Tuesday, November 12, 2013

Recent activity

Bob - you haven't written much lately
No I haven't but I have listened to a few good lectures. This one by Tom Wright on the Psalms is worth the hour. This one by Rabbi Jonathan Sacks on covenant is equally good - could take two passes at it. Covenant is the redemption of solitude. I also listened to Geza Vermes on the Dead Sea Scrolls.

Rabbi Rachel wrote beautifully on questions here. I have been reading other blogs remote and local like Christopher Page on memory - Kristallnacht and Remembrance Day. And James McGrath on the end of Job and The Aces on Bridge, my regular bridge column.

Today I begin the first session in my course on the Psalms. The local churches have been very encouraging. I will write more about it later. I have been preparing for 7 years. I am so aware that I am still learning - but we are commanded to teach. We must teach as we are taught – this is Torah and Talmud. Here is Matthew 28:19 in the Salkinson-Ginsburg translation. Here they add to the text - in true parallel fashion. (This working from Greek to Hebrew then back to English is kind of fun - sight recognition is improving slowly - very slowly.)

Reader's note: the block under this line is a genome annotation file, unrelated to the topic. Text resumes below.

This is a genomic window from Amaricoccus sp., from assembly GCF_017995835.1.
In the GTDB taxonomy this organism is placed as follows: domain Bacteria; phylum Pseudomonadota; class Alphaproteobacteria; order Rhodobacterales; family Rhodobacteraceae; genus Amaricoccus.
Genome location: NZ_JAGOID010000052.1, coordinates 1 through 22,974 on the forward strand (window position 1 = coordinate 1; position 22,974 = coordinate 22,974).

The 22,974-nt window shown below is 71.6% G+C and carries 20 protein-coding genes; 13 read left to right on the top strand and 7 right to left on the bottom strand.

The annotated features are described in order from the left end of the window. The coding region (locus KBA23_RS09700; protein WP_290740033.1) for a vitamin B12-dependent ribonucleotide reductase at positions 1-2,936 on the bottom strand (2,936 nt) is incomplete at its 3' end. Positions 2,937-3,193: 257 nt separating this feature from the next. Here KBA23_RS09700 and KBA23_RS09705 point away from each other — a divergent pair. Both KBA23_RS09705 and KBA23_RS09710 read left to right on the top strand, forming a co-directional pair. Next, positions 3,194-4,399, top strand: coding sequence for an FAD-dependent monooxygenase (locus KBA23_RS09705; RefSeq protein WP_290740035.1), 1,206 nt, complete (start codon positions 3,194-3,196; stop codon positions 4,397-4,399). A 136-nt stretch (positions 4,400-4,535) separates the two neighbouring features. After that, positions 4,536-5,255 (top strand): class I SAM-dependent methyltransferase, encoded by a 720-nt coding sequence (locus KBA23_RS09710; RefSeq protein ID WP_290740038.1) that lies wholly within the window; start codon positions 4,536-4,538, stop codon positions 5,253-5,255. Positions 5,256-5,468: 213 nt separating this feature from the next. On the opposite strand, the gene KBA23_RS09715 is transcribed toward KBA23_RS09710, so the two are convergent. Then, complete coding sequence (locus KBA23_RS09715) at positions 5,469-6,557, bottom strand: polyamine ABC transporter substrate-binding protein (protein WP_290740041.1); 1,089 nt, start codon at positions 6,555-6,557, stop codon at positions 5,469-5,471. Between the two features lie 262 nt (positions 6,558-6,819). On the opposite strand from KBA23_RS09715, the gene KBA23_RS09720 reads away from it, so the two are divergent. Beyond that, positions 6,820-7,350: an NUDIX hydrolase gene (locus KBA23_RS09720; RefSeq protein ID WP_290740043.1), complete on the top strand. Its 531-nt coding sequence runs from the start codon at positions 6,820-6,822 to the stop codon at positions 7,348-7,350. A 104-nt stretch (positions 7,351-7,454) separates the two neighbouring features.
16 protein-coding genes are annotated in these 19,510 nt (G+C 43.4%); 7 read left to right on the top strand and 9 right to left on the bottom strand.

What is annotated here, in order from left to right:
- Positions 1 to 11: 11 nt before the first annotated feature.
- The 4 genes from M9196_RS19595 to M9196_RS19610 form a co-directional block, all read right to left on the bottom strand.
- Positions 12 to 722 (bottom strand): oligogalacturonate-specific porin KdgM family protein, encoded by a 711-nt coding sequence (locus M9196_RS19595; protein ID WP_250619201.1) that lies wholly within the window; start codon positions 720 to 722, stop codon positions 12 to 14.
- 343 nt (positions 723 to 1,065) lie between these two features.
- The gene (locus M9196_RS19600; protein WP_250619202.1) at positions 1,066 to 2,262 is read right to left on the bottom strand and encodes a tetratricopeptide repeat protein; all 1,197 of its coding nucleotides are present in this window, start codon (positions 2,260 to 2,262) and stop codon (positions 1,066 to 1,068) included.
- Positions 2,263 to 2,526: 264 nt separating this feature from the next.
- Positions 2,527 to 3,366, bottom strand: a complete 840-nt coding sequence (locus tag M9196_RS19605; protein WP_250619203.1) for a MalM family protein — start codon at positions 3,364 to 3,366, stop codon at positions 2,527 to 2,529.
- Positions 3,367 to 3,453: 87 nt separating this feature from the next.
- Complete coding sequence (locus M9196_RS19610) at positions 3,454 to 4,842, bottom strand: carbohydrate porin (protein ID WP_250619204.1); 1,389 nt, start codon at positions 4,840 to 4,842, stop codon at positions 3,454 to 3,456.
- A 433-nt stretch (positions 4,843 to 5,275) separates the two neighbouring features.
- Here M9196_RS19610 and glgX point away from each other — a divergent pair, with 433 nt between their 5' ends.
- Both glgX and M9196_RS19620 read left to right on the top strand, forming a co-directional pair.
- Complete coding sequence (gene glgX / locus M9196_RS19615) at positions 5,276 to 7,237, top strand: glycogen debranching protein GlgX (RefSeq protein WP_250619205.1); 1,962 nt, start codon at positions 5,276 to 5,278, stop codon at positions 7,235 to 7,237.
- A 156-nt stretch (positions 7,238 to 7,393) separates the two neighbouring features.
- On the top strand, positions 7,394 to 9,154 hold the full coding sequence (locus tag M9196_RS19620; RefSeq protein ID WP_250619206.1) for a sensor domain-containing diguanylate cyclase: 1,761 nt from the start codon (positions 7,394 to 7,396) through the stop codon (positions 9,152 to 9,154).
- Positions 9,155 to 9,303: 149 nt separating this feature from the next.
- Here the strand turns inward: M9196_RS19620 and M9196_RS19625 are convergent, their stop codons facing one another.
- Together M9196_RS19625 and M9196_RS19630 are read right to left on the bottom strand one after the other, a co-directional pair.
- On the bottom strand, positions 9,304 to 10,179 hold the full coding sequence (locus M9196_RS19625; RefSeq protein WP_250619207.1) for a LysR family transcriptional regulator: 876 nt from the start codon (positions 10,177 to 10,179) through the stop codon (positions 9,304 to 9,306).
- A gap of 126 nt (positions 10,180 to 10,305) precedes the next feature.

לְכוּ אֶל־כָּל־הָעַמִּים
וְלַעֲשׂתָם לִי לְתַלְמִידִים
וּלְטַבֵּל אֹתָם
בְּשֵׁם הָאָב וְהַבֵּן וְרוּחַ הַקֹּדֶשׁ

Walk, therefore, to all nations [same word as begins Psalm 95 trad. 'come']
to instruct them, [the word in the text is the verb form of Torah]
and make them my students [Talmidim]
and baptize them
in the name of the Father, and of the Son, and of the Holy Spirit

They add well - and look at the last verse - did you ever note the mitsvah of Jesus?
וְלִמַּדְתֶּם אֹתָם לִשְׁמֹר אֶת־כָּל־אֲשֶׁר צִוִּיתִי אֶתְכֶם
וְהִנֵּה אָנֹכִי אֶהְיֶה עִמָּכֶם עַד־אַחֲרִית הַשָּׁנִים לְעֵת קֵץ הָעוֹלָם אָמֵן
and teach them to keep all that I have commanded you
and Here! I will be with you till the behind of years and to the end of the world

Teach is among his commandments. But the students are his.

And I am thinking about writing. I would like to work through the psalms where Jesus does the reading, a theological exercise in prosopopoeia. (Funny word, eh?) It's short for making a face.